Roadrunners in winter, part 3 of a series

Hanging around in between other people’s doings is what I am doing these days.  First my daughter’s wedding, then my move to Fresno, where she has moved with her new husband.  The apartment I have dibs on is not yet ready.  Thus I spend long days still in Mountain View, fitfully packing, chatting with Elf and Opus, and watching Netflix…

So here’s Part 3 of my series from a 1990s blog in New Mexico, about the seasonal habits of roadrunners.  These characters are so much fun to observe, and their interactions with donkeys sometimes almost caused me to choke from laughing so hard…

roadrunner-in-wisteria
Lying in wait in the depths of our big wisteria tree, this roadie was so fixated on a bird feeder hanging on a lower branch that he never moved as I filled it.  The sneaky posture is so snakelike it seems quite natural that Roadrunners frequently catch and devour large rattlesnakes…

Roadies in Winter

As the cool days and icy nights of the high desert winter shrivel plants, send the largest grasshoppers and crickets to arid sandy sepulchres and deliver lizards to hibernation recesses inaccessible to roadrunners, the omnivorous birds scout food over widening areas.  They crouch in tree limbs near bird feeders, scoot along fence lines where windblown detritus is most likely to contain torpid insects and snakes, patrol hay stacks for mice,  poke around manure piles for edible larvae and large insects lurking in warm compost.

The first lemon and peach lights of a midwinter’s dawn sky often reveal large flocks of crows gathered in the donkey paddock.  Like a gaggle of pokey window-shoppers in a mall, these somber suited birds meander through dead weeds, pausing to drink at the stock tank.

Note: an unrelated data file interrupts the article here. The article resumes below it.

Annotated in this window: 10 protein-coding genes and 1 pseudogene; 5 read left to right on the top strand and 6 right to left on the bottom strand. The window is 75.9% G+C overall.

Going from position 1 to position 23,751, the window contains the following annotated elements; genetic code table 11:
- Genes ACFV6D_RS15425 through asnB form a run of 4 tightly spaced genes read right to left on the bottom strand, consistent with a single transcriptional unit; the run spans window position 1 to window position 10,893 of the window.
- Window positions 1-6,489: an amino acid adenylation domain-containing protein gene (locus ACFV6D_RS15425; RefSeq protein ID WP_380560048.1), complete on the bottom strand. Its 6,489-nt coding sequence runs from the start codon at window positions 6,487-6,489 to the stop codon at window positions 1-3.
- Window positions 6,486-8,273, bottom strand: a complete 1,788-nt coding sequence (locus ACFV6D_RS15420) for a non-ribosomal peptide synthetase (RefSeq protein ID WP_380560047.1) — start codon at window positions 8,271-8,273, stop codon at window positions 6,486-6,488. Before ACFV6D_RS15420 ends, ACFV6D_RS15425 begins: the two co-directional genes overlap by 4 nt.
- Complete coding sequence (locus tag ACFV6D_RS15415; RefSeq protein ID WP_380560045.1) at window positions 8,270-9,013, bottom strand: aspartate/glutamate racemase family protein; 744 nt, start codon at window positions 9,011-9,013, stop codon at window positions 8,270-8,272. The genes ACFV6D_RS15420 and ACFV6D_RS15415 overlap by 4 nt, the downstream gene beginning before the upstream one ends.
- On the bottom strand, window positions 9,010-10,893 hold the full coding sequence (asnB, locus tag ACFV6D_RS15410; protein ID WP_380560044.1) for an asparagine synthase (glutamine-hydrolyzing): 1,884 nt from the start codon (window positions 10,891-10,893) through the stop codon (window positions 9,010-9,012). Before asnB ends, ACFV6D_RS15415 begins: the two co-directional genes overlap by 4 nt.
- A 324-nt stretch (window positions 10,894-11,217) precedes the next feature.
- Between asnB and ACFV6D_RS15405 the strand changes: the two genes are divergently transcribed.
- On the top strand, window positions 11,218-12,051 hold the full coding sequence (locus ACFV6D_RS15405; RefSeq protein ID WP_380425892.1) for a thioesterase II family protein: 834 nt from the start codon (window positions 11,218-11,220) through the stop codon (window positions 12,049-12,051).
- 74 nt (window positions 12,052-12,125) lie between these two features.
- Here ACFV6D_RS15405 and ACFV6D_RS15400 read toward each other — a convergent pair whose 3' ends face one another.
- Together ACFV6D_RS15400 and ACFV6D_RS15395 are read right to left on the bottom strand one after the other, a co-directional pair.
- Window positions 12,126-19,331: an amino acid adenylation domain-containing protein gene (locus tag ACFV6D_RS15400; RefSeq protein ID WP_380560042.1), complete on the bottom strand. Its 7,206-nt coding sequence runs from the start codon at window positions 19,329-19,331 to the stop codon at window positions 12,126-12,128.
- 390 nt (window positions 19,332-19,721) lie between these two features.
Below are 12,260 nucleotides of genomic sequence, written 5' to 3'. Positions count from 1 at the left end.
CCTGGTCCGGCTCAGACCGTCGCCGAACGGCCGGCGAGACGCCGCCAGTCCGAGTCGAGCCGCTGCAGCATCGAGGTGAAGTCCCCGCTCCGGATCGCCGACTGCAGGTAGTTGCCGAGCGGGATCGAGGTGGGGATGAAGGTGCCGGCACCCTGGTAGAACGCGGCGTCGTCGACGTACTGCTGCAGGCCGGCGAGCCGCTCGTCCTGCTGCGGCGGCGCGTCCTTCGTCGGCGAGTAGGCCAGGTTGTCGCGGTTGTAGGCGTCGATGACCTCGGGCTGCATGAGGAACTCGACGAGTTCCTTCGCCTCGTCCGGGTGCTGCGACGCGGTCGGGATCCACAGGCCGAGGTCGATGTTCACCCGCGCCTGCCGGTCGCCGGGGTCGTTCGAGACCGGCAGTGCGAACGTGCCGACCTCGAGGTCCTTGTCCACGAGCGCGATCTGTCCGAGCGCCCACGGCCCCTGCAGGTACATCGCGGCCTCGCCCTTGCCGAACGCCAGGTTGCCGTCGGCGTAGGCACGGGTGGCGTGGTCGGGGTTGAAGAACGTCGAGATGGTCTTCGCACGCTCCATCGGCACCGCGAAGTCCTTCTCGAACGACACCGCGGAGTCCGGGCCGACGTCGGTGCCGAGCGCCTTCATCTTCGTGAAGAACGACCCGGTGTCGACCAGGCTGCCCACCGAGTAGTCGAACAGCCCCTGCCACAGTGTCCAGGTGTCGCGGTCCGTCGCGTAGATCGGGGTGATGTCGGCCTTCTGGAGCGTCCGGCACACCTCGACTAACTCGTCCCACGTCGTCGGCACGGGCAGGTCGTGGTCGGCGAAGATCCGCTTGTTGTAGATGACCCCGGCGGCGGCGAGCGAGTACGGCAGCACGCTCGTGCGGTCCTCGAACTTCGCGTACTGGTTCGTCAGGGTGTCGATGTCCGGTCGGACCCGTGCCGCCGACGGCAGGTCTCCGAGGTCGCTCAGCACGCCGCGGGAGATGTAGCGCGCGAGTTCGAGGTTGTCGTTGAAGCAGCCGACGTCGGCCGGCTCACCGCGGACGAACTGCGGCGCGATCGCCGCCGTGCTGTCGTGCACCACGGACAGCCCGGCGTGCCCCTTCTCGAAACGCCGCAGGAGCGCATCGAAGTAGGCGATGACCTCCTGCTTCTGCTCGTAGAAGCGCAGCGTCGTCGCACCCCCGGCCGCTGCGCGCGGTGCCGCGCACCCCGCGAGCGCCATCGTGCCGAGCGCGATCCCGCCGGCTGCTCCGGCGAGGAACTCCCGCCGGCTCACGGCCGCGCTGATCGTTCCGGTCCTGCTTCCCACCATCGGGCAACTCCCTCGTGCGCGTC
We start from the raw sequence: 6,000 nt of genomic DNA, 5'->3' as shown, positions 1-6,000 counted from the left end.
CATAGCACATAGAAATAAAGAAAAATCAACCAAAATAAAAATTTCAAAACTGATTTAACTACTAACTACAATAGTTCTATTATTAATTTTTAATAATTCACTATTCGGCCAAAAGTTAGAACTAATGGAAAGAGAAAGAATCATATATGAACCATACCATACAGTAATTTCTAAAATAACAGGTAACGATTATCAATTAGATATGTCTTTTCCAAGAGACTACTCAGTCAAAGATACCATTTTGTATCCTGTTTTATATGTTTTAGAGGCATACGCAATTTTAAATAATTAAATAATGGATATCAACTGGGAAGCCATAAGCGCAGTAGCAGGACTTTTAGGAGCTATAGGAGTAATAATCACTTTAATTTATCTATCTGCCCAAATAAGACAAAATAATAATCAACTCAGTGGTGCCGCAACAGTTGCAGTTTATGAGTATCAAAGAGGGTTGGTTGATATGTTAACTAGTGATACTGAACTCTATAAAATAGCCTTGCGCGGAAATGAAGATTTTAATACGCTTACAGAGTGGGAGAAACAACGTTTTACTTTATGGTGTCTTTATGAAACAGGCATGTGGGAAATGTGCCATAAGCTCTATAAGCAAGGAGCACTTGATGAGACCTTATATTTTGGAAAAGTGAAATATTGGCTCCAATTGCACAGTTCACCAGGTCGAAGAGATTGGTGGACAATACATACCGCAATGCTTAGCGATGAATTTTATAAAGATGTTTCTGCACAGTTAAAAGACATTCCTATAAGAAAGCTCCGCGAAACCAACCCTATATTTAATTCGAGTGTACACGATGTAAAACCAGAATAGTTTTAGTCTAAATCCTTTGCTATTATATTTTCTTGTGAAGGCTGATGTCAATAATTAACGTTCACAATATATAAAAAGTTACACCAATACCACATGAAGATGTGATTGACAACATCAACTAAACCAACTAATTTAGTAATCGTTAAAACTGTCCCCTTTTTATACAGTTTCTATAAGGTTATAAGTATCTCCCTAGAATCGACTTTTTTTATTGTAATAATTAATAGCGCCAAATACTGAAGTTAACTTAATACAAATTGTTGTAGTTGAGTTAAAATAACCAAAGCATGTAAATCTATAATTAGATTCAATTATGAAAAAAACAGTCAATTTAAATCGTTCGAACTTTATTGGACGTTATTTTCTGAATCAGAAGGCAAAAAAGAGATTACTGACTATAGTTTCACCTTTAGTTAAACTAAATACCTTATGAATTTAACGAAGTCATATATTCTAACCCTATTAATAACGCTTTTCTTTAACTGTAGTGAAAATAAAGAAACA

The long grey sword of a beak brandished by the roadrunner cleaves the flock in twain as crows drop their dignity to squawk and scatter.  Body gliding, legs pedalling, the dashing bird rides an invisible bicycle, shooting into the heart of the crow flock.  Beak aimed for a sleek, black chest, topknot ruffled high, the roadrunner drives like a missile to the target.  No matter that the moment he scatters the crows one will inevitably swoop back to tap his long downcurved tail, causing him to spring to a fence for safety.  He has to pace dogs, spook donkeys and charge crows.

Why?

Because it is the nature of roadrunners to indulge in activities which baffle the rest of us.

As the desert sun steams crystal ice off crisp brown weeds in the paddock, the agile roadrunner foots a mile between himself and slow-motion crows, scooting along the dirt side of a drainage ditch looking for breakfast.

What a pity his beak won’t grin.

*********

Over in California’s Bay Area right now, here is a resident rodent (sort of sounds like roadrunner, doesn’t that?) doing what it loves — teasing Elf and Opus during a mid-day walk.

black-squirrel-drawing

Author: Rising Over the Smoke

Rising Over the Smoke is me looking for larger patterns, hidden meanings in what goes on all around us. The world gets more conflicted and confused from one year to the next, or so it seems. Some days life feels fresh, open, energized, connected, others more nuanced, confused, distanced, lethargic. To me writing is a way of exploring my place, and perhaps that of others. I am Baha’i, thus my thoughts are affected by my faith. Beliefs include independent investigation of truth, equality of men and women, the essential harmony between science and religion, that there is one God from whom all the world’s religions spring, that we diverse humans are all of one family. The Baha’i Faith is unlike other existing world religions as it does not claim to be the only “true” path or religion. The Baha’i Faith acknowledges all sacred traditions and religions as equal.

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